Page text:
Long-Term Psychological Outcome of Workers After Occupational Injury: Prevalence and Risk Factors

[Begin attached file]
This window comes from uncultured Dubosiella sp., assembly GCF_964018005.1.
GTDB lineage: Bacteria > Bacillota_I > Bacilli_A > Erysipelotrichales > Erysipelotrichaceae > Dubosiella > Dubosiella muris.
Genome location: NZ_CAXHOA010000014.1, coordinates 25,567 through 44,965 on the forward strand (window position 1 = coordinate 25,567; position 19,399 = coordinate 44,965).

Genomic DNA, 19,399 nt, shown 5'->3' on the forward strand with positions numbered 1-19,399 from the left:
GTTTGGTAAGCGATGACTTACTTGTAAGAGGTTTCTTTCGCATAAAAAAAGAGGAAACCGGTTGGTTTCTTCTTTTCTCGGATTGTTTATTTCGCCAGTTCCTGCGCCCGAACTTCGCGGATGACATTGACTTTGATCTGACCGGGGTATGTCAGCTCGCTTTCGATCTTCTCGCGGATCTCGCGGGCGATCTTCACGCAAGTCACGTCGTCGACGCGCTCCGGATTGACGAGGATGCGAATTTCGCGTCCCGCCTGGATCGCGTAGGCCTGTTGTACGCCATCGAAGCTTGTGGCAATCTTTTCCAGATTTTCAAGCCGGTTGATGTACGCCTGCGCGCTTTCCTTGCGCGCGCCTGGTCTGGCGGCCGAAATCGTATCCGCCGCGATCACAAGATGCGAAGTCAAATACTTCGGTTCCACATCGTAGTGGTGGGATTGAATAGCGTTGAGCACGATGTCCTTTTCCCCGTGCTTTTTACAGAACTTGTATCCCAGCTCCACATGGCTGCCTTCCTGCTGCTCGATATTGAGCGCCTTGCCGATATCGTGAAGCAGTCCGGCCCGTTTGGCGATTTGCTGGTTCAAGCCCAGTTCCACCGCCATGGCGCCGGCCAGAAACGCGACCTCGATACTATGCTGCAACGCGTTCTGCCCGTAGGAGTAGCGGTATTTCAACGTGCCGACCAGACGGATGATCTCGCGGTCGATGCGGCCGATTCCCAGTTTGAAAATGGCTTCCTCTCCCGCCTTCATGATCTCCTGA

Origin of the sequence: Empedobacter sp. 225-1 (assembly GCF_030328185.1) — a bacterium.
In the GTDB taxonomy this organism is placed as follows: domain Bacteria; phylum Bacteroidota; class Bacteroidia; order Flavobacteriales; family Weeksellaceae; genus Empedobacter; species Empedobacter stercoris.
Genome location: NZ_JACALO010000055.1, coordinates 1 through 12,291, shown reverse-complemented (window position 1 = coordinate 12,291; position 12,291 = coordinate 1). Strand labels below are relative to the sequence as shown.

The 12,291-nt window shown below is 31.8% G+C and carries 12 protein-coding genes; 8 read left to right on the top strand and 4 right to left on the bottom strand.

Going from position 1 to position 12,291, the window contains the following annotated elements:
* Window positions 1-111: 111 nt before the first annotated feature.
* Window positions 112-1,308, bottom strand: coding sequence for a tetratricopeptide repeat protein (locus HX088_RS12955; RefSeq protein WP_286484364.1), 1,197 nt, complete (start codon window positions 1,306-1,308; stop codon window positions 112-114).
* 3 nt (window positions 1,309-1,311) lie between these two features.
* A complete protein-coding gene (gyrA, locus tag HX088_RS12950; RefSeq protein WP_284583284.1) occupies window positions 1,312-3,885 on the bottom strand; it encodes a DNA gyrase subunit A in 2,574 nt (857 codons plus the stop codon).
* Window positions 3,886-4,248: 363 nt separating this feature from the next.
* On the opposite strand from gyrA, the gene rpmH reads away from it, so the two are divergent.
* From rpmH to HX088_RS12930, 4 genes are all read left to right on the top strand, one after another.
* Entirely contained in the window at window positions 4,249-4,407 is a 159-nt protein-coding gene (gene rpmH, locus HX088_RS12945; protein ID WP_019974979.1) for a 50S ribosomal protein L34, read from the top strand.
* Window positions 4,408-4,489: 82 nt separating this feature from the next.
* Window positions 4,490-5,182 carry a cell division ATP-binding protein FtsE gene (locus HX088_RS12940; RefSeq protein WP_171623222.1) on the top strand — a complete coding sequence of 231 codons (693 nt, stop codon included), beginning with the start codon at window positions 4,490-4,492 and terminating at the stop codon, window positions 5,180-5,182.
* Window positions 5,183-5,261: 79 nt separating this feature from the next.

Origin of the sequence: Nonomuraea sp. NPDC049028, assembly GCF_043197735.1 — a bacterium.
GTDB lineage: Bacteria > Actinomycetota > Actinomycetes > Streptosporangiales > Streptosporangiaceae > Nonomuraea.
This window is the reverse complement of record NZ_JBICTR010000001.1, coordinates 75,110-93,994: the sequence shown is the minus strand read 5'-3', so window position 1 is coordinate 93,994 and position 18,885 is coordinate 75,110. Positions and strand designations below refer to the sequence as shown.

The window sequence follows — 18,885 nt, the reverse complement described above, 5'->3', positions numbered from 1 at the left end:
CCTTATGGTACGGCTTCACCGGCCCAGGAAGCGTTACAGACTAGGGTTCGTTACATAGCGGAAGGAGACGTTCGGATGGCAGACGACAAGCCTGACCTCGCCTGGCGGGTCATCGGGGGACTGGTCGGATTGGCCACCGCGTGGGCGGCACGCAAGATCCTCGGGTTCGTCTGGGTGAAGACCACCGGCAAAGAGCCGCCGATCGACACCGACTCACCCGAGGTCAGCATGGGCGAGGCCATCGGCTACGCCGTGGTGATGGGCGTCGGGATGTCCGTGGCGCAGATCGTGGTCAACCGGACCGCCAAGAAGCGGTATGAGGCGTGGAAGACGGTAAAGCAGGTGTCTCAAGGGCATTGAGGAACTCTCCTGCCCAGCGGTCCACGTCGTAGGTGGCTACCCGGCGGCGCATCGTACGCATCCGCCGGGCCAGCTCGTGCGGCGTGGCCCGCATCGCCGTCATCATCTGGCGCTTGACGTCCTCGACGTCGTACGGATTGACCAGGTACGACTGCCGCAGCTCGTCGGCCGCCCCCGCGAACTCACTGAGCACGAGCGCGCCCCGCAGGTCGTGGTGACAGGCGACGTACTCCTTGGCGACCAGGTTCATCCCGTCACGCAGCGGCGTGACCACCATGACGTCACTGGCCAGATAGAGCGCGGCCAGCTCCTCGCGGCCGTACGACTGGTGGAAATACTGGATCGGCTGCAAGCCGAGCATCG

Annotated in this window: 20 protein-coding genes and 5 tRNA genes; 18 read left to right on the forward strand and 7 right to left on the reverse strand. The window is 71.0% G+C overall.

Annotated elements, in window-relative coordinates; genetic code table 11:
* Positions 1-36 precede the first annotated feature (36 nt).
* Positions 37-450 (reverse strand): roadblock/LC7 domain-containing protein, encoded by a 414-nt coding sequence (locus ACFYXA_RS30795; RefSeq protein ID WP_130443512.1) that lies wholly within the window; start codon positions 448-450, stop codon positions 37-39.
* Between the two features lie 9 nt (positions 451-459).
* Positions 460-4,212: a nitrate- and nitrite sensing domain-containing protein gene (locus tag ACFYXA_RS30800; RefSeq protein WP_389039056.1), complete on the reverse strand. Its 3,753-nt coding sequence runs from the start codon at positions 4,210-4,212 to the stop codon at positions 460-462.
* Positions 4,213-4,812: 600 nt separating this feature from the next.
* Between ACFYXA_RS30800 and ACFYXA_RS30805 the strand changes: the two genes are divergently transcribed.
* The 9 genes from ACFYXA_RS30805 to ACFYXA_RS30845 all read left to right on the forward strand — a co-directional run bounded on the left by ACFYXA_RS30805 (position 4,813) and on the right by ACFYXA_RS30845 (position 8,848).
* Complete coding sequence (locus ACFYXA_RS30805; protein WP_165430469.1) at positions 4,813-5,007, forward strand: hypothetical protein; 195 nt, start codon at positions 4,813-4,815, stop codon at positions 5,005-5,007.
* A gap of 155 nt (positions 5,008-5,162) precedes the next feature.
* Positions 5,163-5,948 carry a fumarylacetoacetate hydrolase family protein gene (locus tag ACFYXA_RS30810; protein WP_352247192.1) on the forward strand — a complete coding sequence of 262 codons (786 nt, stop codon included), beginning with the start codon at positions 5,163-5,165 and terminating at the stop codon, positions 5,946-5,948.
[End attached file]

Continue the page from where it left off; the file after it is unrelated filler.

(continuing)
Introduction This study aimed to examine the prevalence rates of both post-traumatic stress disorder (PTSD) and major depression at 12 months in workers experiencing different types of occupational injury in Taiwan. Demographic and injury-related risk factors for psychological symptoms were also evaluated. Methods Our study candidates were injured workers in Taiwan who were hospitalized for 3 days or longer and received hospitalization benefits from the Labor Insurance program. A two-staged survey study was conducted. A self-reported questionnaire including the Brief Symptom Rating Scale and Post-traumatic Symptom Checklist was sent to workers at 12 months after injury. Those who met the criteria were recruited for the second-stage phone interview with a psychiatrist using the Mini-international Neuropsychiatric Interview (MINI). Results A total of 1,233 workers completed the questionnaire (response rate 28.0 %). Among them, 167 (13.5 %) fulfilled the criteria for the MINI interview and were invited. A total of 106 (63.5 %) completed the phone interview. The estimated rate of either PTSD/PPTSD or major depression was 5.2 %. The risk factors for psychological symptoms were female gender, lower education level, loss of consciousness after occupational injury, injury affecting physical appearance, occupational injury experience before this event, life experience before and after this injury, length of hospital stay, self-rated injury severity, and percentage of income to the family. Conclusions These results showed that occupational injury can cause long-term psychological impact in workers. Key demographic and injury characteristics may enhance the identification of at-risk occupational injured workers who would benefit from targeted screening and early intervention efforts.